Released: 2006, Metal Blade
As part of an informal, three-month series (March, April, May of 2011) I am getting ‘caught-up’ reviewing some books by Metal’s #1 journalist, Martin Popoff. Last month (March 2011) I reviewed his COLLECTORS GUIDE review series, this month I am going to look at a half dozen of his biographies including titles on UFO (2005), Rainbow (2005), Dio (2006) Black Sabbath (2006), Judas Priest (2007) and Deep Purple (2008 & 2009) Next month we will look at his on-going Ye Olde Metal series. Please feel free to enjoy my other book reviews in the overview of Popoff’s work.
I’m really glad that Popoff wrote this book. In my experience many (most?) Dio fans live in the past. I guess that goes without saying now that he has passed away, but what I mean is that, (even moreso now that he has passed on) fans talk about his time with Rainbow and Sabbath and maybe the first four solo albums. Anything he did post 1990 tends to get swept under the carpet. Not in this book. LIGHT BEYOND THE DARK is strictly his solo years with equal attention to all of his solo albums, Live albums and of course the INTERMISSION EP!
One of Popoff’s shorter rock bios at just over 200 pages, is like the others paperback, black and white, standard layout although this time we get a couple dozen small b&w photos of Ronnie and some memorabilia. The Intro, index and discography complete the package, which follows the format of one chapter per release. I gotta admit, the cover art on this one is kinda lame…a blurry live shot of Dio, a CGI skeletal bird (bat?) wing and a sword. I’ve seen better.
As I alluded to earlier, I’m a fan of Dio’s solo work. I’m old enough to enjoy his ‘classic’ eras with his other bands but young enough to enjoy his more recent solo output. I really enjoy STRANGE HIGHWAYS and ANGRY MACHINES which most people didn’t like or forget about completely. Some of the older fans said ‘Too heavy! Too modern!” but really, they aren’t that heavy, just the guitar tone scared away the old-folk. OK, ‘Double Monday’ was pretty heavy, but c’mon! It’s Metal! (These same dudes complain that Judas Priest’s 90’s, and early millennium stuff was also too heavy) So, Popoff discusses those great lost records as well as the ambitious and weighty MAGICA and more. Thank goodness he spares us the half dozen crappy, illegitimate compilations bearing Dios name.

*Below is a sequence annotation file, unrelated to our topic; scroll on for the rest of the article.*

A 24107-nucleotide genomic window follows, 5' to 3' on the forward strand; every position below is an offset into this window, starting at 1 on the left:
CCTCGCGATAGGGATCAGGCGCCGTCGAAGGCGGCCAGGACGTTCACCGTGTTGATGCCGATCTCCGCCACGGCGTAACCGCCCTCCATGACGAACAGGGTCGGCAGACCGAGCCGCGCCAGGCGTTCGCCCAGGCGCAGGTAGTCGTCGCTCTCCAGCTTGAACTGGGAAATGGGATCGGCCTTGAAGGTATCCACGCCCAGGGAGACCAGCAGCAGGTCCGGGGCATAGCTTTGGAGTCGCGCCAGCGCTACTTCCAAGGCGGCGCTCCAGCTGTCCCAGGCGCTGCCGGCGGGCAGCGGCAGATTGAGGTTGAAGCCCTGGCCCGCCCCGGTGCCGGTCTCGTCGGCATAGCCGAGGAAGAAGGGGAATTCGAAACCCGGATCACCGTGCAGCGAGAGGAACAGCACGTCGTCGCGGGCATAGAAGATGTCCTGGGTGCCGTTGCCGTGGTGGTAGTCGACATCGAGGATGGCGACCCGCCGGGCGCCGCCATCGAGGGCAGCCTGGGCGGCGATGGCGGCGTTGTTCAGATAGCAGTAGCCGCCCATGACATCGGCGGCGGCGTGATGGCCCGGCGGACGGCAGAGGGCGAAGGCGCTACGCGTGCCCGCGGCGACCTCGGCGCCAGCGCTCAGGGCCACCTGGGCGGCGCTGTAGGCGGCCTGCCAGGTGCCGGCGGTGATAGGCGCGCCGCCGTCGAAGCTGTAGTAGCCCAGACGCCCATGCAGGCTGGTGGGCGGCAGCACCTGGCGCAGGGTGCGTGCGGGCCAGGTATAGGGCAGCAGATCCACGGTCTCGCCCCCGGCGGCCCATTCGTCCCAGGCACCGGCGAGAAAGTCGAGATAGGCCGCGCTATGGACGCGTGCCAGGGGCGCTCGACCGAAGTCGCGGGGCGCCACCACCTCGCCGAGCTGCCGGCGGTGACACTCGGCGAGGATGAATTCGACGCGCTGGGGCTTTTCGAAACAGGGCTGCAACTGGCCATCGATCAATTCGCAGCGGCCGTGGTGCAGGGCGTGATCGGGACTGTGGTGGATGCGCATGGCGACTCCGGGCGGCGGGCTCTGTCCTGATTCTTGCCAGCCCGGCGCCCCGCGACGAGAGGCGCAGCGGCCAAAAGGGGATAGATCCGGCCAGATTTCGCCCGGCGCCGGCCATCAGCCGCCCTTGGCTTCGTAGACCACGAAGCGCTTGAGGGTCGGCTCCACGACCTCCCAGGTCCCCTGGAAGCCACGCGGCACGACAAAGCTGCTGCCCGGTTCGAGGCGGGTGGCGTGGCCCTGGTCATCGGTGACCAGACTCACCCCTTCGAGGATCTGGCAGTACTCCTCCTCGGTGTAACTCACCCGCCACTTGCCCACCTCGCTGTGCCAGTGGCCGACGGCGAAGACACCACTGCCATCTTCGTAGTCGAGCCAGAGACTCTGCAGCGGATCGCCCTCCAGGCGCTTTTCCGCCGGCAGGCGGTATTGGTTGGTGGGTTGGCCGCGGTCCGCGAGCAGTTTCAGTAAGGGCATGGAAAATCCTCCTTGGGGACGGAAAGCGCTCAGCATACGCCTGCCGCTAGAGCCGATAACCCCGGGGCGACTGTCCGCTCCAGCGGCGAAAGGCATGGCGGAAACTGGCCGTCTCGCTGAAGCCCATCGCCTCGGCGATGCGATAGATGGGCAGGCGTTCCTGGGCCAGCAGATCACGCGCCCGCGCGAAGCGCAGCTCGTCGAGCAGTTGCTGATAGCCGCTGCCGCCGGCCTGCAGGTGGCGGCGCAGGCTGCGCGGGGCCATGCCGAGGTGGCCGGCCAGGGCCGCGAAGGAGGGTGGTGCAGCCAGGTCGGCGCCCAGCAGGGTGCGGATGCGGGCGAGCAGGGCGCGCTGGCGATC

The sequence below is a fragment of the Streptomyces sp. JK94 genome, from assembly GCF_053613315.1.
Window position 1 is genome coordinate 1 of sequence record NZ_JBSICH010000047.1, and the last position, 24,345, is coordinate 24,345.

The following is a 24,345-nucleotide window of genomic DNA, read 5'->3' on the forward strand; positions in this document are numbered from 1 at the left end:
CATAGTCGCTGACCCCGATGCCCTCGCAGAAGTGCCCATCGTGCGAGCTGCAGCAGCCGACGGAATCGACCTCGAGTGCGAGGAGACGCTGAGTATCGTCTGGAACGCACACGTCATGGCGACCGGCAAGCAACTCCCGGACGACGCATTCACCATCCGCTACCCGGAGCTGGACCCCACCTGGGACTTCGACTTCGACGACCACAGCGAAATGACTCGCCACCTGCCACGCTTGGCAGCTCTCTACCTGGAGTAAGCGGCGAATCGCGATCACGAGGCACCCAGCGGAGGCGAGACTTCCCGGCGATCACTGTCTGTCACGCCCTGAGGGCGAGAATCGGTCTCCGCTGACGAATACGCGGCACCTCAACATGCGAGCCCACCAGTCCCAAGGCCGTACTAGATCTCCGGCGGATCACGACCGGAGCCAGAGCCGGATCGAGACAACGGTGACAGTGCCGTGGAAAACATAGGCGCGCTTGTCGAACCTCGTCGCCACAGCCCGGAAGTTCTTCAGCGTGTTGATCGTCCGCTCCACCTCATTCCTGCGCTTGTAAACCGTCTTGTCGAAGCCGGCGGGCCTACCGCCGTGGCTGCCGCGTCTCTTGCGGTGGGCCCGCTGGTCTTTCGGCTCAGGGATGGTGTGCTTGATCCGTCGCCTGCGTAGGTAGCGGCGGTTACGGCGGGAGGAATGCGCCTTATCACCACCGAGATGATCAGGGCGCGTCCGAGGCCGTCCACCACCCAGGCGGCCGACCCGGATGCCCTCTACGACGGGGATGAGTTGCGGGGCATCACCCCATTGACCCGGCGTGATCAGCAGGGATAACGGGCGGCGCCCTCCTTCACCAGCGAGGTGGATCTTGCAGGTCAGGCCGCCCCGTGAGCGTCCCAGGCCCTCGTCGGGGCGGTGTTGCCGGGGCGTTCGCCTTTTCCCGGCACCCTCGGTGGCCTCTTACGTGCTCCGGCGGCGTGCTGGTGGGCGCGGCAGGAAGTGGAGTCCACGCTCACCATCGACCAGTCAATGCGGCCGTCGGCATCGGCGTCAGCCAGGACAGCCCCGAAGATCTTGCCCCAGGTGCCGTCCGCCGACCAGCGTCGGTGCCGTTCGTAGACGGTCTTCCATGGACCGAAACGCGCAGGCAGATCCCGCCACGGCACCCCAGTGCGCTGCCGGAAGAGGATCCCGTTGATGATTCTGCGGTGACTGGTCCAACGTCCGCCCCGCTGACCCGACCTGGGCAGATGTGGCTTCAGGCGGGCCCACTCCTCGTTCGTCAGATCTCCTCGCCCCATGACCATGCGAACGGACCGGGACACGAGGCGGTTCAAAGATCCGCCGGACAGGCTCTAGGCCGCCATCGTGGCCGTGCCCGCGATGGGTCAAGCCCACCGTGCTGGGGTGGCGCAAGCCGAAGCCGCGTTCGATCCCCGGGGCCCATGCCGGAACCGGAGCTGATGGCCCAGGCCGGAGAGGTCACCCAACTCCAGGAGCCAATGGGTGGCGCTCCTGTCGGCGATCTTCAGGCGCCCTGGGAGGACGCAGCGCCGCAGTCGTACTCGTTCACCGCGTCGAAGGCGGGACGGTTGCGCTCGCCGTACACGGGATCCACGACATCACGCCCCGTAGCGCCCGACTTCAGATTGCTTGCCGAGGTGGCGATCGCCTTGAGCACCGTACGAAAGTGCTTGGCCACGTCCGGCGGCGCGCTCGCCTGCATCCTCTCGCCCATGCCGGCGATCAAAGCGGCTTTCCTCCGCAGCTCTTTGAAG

Lots of cool rarities are covered in detail, cuts like ‘Hide In The Rainbow’ and ‘Time to Burn’ from various EP’s and movie soundtracks. It seems that Popoff has personally interviewed every dude who has ever been in Dio’s solo band; about all 20 of them, so there is plenty of reference material. I found it eye-opening when Vinny declared that everyone who had worked with Dio had been fired, except him.
This book will certainly need a little revision, as since Dio’s death the vaults have been opened. Since publication of this book in 2006 there are already a pair of live albums on the market and the (soon to be released, we hope) unfinished album, as well as many more promised to come. When Wendy is finished raiding the vaults and all is said and done (box-sets, DVD’s, reissues with bonus tracks, books and movies, no doubt) Popoff can update reissue this great book for the completists.